Los Angeles Times' Scores

For 9,829 reviews, this publication has graded:
  • 57% higher than the average critic
  • 5% same as the average critic
  • 38% lower than the average critic
On average, this publication grades 1.3 points lower than other critics. (0-100 point scale)
Average Movie review score: 61
Highest review score: 100 Level Five
Lowest review score: 0 The Tiger and the Snow
Score distribution:
9829 movie reviews
  1. It never quite settles on whether it's a "Mean Girls" burlesque of teen life, an "American Beauty"-style bad-things-in-the-suburbs drama, or a wayward horror film. And it certainly never reconciles itself to successfully pulling off a hybrid of the three.
  2. Unfortunately, the climactic table-turning here feels more mechanical than cathartic and does little to elevate the film’s undistinguished narrative.
  3. A not very good romantic comedy made somewhat bearable by Faris.
  4. Instead of taking the audience in unfamiliar directions, filmmaker Mora Stephens (who wrote the script with Joel Viertel) is in such a heated rush to get to all the salacious bits, the story doesn't build crucial dramatic tension.
  5. Barker just hammers home the human-interest angle with a stirring score that serves to instruct the appropriate emotional response to each scene. The tacked-on uplift in the end is beyond comprehension, given that some of its subjects remain in peril.
  6. Those taking in Someone Else, an unconvincing, nonlinear drama about a pair of dramatically different Korean American cousins who are attracted to the same woman, will soon likely be wishing they had chosen to watch something else.
  7. From a storytelling perspective, the obsession with guns in a movie aimed at children is troubling, in poor taste and is lazy writing to boot.
  8. Laurence Fishburne is one actor who has charisma to burn, but even his incendiary performance can't ignite Hoodlum, a would-be gangster epic that generates less heat than a nickel cigar. [27Aug1997 Pg 8]
    • Los Angeles Times
  9. You could go see P.S. I Love You, or you could hit yourself on the head with a meat mallet -- it depends on the amount of time and money you want to devote to what amounts to roughly the same experience.
  10. Perhaps the vapid existence of millennials is precisely the point that co-writers Erik Crary and Steven Piet (who also directs) are driving at, but the film itself proves inarticulate and unsubstantial.
  11. Bell proves to be one tough cookie, but she's ultimately taken down by all the stiff, under-developed dialogue and iffy supporting performances.
  12. We get too little character development to be invested in the story and barely a glimpse at the horrific plight of enslaved people.
  13. Nightwatch is a seriously overcast B-movie with rote performances from everyone but Brolin, who gives James an edge of danger that says that if he isn't a killer, he will be.
  14. In some ways, The Man plays like a sequel to some terrible movie that was mercifully destroyed before it was ever released.
  15. One Night at McCool's is one night too much.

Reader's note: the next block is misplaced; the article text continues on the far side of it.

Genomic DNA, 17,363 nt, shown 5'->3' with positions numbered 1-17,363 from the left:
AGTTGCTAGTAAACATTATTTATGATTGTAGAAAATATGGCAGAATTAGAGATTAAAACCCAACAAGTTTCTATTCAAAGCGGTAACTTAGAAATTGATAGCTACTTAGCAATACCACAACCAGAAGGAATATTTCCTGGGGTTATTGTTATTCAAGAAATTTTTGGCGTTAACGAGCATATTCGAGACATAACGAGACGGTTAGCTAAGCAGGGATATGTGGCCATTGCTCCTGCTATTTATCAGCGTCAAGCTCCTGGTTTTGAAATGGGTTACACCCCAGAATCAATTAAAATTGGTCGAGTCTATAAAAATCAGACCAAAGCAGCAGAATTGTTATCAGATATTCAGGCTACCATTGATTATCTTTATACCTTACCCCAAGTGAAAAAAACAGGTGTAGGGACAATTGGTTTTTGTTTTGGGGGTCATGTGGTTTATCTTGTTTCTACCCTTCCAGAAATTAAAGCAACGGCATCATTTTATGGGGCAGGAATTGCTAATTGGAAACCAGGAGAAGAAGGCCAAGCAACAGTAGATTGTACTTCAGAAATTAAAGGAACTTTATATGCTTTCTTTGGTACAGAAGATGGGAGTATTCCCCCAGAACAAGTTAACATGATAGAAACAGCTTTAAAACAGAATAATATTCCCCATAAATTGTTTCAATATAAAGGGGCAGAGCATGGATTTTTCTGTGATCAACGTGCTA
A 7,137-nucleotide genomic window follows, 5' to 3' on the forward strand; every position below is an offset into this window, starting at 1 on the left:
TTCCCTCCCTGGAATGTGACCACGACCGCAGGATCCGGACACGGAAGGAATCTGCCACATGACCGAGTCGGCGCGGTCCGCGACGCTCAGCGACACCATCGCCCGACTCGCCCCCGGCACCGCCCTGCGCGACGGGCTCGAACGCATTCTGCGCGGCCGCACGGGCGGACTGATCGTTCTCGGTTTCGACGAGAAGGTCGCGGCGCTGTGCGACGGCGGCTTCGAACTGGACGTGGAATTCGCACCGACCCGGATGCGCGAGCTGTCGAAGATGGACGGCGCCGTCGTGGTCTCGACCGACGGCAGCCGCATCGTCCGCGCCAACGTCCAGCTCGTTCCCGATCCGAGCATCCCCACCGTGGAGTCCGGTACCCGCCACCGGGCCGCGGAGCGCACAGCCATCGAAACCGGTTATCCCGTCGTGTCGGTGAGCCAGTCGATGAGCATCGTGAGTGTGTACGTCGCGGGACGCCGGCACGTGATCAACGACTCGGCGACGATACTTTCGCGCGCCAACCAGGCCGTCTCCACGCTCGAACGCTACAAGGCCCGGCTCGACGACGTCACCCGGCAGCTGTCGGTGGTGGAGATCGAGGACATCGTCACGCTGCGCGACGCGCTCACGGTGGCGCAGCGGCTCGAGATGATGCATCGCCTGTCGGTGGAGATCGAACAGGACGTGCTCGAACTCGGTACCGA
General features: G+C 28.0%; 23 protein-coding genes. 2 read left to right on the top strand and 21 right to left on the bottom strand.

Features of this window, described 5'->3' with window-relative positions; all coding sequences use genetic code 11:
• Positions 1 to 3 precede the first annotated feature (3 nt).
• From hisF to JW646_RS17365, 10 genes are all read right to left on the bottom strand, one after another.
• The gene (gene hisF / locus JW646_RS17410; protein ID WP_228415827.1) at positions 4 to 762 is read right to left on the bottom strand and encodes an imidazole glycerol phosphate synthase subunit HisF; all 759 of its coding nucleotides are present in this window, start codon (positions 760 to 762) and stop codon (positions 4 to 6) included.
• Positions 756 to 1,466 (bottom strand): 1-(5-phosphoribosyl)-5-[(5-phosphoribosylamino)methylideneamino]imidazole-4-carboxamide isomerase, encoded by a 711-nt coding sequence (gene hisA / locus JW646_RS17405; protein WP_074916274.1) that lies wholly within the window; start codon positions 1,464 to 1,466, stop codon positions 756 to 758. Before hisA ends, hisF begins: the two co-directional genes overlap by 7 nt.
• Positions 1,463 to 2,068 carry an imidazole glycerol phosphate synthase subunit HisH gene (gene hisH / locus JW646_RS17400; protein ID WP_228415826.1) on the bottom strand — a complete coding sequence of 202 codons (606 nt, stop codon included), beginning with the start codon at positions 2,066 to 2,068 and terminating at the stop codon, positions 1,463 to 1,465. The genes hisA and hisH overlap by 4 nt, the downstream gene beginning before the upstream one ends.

• 31 Metascore
    • 30 Critic Score
    Too often is as garbled as Pootie's own jargon.
  16. With so little trust and even less dialogue to back him up, it's no wonder Li rarely takes his left hand out of his pants pocket. His fists aren't furious; they're on strike.
  17. There may once have been a real movie rattling inside the empty studio package known as The Big Bounce, but no longer.
  18. Filmmakers Scott Beck and Bryan Woods water down the element of surprise, even if they get the found footage shtick down to a science.
  19. Crushingly listless and at times as off-putting as a needle scratching vinyl, this corkscrew tale of questionable (and questioned) parenting, youthful misjudgments, grudges and disappointments doesn't even have the disciplined domestic-evil allure of a Lifetime movie.
  20. The movie is flatly acted and extremely ill-paced, lacking any sense of urgency, momentum or fun. "Romancing the Stone" it is not.
  21. So mild, so benign, its humiliation-to-vindication are so predictable and its old-folks jokes so feeble.
  22. Cheap silliness abounds, including car chases that are more about loud crashes and CGI than the thrill of speed.
  23. The direction by Gil Cates Jr. is inept at best, and the script by Cates and Marc Weinstock seems to operate under the assumption that trafficking in flabby clichés -- the kindly call girl, the scrappy youngster, the angry dad -- will somehow smooth over the underdeveloped characters.
  24. Rinsch, making his feature debut, shows the shortcoming of someone coming from the image-based world of commercials and advertising. There are moments of genuine beauty and a few terrifically eye-popping effects, but no feel yet for storytelling.
  25. GhettoPhysics undercuts its approach with too much cant, too much rambling and too much that is self-evident.
  26. The idea of a revenge comedy isn't necessarily a bad one, Bride Wars simply fails at it despite having the formidable duo of Kate Hudson and Anne Hathaway, who in their own distinctive ways usually command the screen.
  27. At the end, all is horrifically explained, the body count inflates, yet hardly anything makes sense. In Papa Lynch's films, little is explained, yet because he's so gifted at mining our deepest fears and scariest desires, logic is excused.
  28. Wilson's amiable vocal work keeps the predictability from becoming too grating.
  29. The trouble is, director Wayne Blair’s perfunctorily handled adaptation of Dalia Sofer’s 2008 novel is long on cardboard characterizations and short on genuine tension.

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